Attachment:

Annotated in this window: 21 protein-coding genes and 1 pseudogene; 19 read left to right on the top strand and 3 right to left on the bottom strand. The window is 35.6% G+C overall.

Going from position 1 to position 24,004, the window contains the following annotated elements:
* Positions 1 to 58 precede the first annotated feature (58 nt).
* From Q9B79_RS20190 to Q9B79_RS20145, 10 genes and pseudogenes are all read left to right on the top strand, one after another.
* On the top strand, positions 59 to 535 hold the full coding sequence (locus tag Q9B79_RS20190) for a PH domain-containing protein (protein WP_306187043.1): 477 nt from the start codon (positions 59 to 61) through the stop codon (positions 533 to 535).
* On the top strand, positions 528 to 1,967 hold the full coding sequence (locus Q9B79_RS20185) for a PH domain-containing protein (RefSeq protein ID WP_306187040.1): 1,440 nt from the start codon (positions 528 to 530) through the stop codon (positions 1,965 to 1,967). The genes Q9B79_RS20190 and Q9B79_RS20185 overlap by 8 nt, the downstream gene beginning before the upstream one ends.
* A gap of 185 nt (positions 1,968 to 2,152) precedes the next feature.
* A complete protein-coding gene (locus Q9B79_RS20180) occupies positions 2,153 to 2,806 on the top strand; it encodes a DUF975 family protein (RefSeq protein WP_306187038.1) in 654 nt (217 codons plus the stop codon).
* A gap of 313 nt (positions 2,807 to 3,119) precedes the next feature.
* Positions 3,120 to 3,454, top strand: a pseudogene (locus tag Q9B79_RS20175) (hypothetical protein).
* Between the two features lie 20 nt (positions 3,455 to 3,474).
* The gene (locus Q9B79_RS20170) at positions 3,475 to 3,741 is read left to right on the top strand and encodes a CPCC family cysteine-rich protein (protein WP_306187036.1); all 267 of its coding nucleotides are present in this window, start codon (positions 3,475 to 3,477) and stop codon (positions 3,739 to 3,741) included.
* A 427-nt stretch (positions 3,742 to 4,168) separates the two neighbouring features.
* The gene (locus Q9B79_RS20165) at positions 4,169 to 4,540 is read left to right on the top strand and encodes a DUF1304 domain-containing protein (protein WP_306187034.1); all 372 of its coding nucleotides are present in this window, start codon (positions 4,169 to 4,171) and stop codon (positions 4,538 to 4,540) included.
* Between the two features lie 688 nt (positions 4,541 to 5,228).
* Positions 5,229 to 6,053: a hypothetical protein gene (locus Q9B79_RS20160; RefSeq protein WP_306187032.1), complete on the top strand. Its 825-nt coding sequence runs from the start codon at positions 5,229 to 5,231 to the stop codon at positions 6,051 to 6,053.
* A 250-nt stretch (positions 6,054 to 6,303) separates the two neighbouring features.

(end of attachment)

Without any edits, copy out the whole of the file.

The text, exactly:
Annotated in this window: 21 protein-coding genes and 1 pseudogene; 19 read left to right on the top strand and 3 right to left on the bottom strand. The window is 35.6% G+C overall.

Going from position 1 to position 24,004, the window contains the following annotated elements:
* Positions 1 to 58 precede the first annotated feature (58 nt).
* From Q9B79_RS20190 to Q9B79_RS20145, 10 genes and pseudogenes are all read left to right on the top strand, one after another.
* On the top strand, positions 59 to 535 hold the full coding sequence (locus tag Q9B79_RS20190) for a PH domain-containing protein (protein WP_306187043.1): 477 nt from the start codon (positions 59 to 61) through the stop codon (positions 533 to 535).
* On the top strand, positions 528 to 1,967 hold the full coding sequence (locus Q9B79_RS20185) for a PH domain-containing protein (RefSeq protein ID WP_306187040.1): 1,440 nt from the start codon (positions 528 to 530) through the stop codon (positions 1,965 to 1,967). The genes Q9B79_RS20190 and Q9B79_RS20185 overlap by 8 nt, the downstream gene beginning before the upstream one ends.
* A gap of 185 nt (positions 1,968 to 2,152) precedes the next feature.
* A complete protein-coding gene (locus Q9B79_RS20180) occupies positions 2,153 to 2,806 on the top strand; it encodes a DUF975 family protein (RefSeq protein WP_306187038.1) in 654 nt (217 codons plus the stop codon).
* A gap of 313 nt (positions 2,807 to 3,119) precedes the next feature.
* Positions 3,120 to 3,454, top strand: a pseudogene (locus tag Q9B79_RS20175) (hypothetical protein).
* Between the two features lie 20 nt (positions 3,455 to 3,474).
* The gene (locus Q9B79_RS20170) at positions 3,475 to 3,741 is read left to right on the top strand and encodes a CPCC family cysteine-rich protein (protein WP_306187036.1); all 267 of its coding nucleotides are present in this window, start codon (positions 3,475 to 3,477) and stop codon (positions 3,739 to 3,741) included.
* A 427-nt stretch (positions 3,742 to 4,168) separates the two neighbouring features.
* The gene (locus Q9B79_RS20165) at positions 4,169 to 4,540 is read left to right on the top strand and encodes a DUF1304 domain-containing protein (protein WP_306187034.1); all 372 of its coding nucleotides are present in this window, start codon (positions 4,169 to 4,171) and stop codon (positions 4,538 to 4,540) included.
* Between the two features lie 688 nt (positions 4,541 to 5,228).
* Positions 5,229 to 6,053: a hypothetical protein gene (locus Q9B79_RS20160; RefSeq protein WP_306187032.1), complete on the top strand. Its 825-nt coding sequence runs from the start codon at positions 5,229 to 5,231 to the stop codon at positions 6,051 to 6,053.
* A 250-nt stretch (positions 6,054 to 6,303) separates the two neighbouring features.